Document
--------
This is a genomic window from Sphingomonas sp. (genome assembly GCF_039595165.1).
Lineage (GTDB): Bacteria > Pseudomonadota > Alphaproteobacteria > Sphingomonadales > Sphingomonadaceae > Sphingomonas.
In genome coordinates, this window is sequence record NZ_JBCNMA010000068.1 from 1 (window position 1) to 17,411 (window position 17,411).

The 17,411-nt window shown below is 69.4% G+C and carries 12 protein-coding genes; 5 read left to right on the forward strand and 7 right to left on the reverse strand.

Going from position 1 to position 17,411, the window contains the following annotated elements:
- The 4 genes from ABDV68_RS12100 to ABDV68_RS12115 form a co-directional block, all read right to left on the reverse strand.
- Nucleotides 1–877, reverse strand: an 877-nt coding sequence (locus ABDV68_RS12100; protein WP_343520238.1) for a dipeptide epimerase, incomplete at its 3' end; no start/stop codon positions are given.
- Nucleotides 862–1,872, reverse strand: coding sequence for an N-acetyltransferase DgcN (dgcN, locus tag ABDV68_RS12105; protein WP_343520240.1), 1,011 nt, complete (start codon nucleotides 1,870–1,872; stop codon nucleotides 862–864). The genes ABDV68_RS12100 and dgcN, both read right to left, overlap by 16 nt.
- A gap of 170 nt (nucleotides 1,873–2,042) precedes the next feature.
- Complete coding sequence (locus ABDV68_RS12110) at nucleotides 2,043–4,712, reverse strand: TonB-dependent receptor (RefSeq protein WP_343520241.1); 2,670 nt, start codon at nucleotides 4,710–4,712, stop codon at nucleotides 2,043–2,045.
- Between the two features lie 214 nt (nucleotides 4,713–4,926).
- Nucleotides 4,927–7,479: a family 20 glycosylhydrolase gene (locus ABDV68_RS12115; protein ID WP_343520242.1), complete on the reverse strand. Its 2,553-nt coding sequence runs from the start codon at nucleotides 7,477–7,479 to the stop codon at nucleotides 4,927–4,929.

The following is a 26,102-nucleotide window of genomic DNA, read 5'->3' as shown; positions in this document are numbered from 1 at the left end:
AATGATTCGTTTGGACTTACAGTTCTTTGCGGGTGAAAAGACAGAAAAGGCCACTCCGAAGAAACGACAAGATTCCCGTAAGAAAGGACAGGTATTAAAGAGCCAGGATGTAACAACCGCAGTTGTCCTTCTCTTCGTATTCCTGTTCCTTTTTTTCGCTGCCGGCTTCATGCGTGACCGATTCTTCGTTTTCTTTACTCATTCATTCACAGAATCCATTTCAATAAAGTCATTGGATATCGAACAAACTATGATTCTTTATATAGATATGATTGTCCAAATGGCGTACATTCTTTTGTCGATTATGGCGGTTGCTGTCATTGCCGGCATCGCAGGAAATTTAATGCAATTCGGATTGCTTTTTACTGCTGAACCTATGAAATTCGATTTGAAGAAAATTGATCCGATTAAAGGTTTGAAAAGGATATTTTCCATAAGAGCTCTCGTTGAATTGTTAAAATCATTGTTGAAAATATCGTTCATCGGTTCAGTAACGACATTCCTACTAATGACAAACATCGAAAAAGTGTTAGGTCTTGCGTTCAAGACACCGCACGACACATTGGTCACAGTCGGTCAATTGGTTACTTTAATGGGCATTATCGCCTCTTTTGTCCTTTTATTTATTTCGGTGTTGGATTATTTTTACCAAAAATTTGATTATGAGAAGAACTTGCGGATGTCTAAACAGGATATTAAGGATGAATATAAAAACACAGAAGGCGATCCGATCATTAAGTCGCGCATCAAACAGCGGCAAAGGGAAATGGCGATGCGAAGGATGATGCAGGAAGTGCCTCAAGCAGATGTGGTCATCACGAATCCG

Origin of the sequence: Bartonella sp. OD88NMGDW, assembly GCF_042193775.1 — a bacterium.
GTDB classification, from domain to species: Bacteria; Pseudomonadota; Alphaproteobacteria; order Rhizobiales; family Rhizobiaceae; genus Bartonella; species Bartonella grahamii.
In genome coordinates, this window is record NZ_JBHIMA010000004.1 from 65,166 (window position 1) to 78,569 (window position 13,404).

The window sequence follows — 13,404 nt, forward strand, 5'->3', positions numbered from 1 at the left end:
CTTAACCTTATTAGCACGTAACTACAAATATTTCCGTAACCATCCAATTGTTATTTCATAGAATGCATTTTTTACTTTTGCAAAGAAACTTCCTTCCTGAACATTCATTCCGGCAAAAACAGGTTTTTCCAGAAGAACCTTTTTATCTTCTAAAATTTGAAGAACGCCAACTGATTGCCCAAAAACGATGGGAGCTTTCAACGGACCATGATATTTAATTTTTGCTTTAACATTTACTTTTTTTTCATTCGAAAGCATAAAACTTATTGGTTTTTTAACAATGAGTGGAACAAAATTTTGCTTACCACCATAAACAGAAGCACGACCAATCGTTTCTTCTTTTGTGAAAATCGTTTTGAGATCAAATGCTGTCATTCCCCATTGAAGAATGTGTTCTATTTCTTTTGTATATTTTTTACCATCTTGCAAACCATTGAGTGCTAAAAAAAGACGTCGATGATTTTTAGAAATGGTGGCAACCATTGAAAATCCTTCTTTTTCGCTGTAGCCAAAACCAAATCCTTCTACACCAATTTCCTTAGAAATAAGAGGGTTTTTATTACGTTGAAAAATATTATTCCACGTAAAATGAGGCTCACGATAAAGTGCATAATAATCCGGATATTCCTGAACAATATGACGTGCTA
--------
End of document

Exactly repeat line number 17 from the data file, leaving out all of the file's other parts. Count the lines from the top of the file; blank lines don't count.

In genome coordinates, this window is record NZ_JBHIMA010000004.1 from 65,166 (window position 1) to 78,569 (window position 13,404).